The Carnivorous Plant FAQ Field Trip Report -

Explorations in the Borderlands, 2008

Return to the Trip Overview

Greener pitchers:
Phil knows that I absolutely adore seeing carnivorous plants in the wild, so he took me to a nearby site where Sarracenia purpurea subsp. venosa still persists.

This site was the northernmost population of Sarracenia purpurea in Virginia. That sounds interesting, but there were only two plants present! That's not because Phil made a bad choice for us--the sad truth is that carnivorous plants are having a hell of a time surviving in the USA, and the situation is particularly bad in Virginia. Carnivorous plant populations are winking out on a yearly basis.

We headed to lunch, the tab for which Phil kindly picked up. The alligator sausage sandwiches were quite memorable!

The day was ending, and it was time to go. Phil printed out some maps to bookstores for us (we needed to replace the birding field guides that some soulless bastard had stolen from Beth), so with MapQuest pages in hand, we bade Phil farewell and headed on our way.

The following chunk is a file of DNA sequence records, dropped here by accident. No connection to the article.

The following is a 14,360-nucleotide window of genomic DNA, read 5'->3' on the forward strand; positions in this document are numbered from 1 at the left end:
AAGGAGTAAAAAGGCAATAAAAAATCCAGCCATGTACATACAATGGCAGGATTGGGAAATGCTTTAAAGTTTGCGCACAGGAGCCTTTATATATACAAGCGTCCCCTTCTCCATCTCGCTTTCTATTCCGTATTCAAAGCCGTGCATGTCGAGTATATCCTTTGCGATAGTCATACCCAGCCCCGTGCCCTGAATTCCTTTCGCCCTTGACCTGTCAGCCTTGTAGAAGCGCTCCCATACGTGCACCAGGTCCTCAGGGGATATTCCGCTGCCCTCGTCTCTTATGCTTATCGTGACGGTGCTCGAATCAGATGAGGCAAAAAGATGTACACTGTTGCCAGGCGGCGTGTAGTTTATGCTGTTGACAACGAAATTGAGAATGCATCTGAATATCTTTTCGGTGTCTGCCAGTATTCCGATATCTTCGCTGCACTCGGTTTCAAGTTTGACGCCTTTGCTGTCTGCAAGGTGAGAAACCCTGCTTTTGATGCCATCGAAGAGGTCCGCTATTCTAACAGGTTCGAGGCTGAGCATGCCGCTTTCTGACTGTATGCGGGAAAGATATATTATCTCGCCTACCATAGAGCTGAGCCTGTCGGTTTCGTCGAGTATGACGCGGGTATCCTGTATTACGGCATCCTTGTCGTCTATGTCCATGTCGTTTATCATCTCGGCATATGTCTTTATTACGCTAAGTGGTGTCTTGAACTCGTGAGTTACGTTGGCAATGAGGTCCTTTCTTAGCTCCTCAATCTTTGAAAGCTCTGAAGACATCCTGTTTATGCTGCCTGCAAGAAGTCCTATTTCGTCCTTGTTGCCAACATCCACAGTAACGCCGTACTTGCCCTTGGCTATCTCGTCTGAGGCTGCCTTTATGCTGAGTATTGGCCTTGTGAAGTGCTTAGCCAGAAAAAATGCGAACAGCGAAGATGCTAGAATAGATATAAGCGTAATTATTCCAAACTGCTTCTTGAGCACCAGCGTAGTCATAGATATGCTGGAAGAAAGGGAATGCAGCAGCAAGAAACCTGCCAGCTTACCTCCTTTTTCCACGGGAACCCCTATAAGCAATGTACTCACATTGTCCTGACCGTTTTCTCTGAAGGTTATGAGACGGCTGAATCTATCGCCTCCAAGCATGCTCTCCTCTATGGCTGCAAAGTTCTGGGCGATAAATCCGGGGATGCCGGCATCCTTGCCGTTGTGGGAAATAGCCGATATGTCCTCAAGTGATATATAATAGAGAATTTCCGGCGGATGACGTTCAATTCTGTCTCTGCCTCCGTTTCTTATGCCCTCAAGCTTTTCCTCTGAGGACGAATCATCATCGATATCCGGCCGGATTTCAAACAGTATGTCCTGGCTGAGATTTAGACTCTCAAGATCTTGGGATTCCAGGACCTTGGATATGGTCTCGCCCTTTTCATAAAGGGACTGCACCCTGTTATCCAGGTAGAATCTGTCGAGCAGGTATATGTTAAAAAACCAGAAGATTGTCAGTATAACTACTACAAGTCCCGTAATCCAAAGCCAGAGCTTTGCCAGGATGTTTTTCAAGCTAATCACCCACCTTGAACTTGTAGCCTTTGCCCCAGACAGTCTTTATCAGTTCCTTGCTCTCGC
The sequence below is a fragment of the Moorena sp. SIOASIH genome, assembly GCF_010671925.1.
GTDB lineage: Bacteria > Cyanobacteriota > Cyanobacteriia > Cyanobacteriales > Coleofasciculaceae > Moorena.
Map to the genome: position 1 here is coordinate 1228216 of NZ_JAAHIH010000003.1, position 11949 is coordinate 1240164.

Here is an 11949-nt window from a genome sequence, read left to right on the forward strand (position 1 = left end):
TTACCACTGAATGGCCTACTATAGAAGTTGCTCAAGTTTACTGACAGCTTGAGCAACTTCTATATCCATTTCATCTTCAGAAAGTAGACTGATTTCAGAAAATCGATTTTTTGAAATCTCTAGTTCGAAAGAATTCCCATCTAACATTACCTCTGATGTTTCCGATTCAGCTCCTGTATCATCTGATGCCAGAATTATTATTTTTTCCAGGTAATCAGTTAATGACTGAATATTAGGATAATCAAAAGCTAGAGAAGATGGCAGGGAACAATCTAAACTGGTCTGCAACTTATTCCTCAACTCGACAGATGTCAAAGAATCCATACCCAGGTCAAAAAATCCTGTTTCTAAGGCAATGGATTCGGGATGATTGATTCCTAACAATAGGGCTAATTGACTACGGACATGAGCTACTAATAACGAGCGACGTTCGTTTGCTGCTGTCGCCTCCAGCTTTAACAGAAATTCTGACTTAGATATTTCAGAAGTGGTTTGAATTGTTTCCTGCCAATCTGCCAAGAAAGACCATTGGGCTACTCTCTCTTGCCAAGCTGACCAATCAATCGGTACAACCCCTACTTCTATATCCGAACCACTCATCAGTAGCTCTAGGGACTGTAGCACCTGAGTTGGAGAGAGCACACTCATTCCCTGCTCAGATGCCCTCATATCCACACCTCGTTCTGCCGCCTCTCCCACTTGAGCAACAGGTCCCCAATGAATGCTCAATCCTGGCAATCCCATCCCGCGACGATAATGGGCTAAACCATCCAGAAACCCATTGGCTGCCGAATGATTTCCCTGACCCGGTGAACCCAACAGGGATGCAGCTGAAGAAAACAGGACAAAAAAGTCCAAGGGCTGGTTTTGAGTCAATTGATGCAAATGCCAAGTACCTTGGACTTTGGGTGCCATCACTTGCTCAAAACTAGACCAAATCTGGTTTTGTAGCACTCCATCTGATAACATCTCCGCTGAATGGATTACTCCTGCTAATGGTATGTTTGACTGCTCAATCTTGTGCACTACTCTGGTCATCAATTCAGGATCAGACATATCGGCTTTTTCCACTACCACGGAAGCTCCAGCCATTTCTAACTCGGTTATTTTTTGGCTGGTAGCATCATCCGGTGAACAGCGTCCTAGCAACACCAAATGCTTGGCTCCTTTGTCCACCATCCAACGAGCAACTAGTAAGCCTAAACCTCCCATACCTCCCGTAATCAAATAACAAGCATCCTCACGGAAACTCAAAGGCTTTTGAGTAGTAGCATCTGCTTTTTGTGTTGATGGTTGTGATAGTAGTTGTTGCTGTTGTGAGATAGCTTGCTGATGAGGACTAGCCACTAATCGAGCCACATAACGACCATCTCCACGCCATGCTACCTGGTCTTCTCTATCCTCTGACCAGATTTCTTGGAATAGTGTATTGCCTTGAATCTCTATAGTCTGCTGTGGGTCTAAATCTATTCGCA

For the next few days of our trip, we birdwatched in coastal Virginia areas; carnivorous plants were nowhere to be found. Still, salvation loomed as we were to visit the U.S. Botanic Gardens in Washington, D.C. next. I had high hopes that we would be wowed by spectacular plants there.

Alas, we were greatly disappointed. As is typical for most conservatory collections, the carnivorous plant holdings were small and poorly grown. Despite my enthusiasm and hope, there was nothing there worth photographing.

But there was one other thing that Beth and I saw that was surely the high point of our trip to D.C. I knew IT was there, waiting for us. I knew IT was in the Smithsonian Air and Space Museum. So when we arrived in D.C., we headed directly for IT, and oh lord, there IT was....

back      forward

Revised: November 2008
©Barry Rice, 2005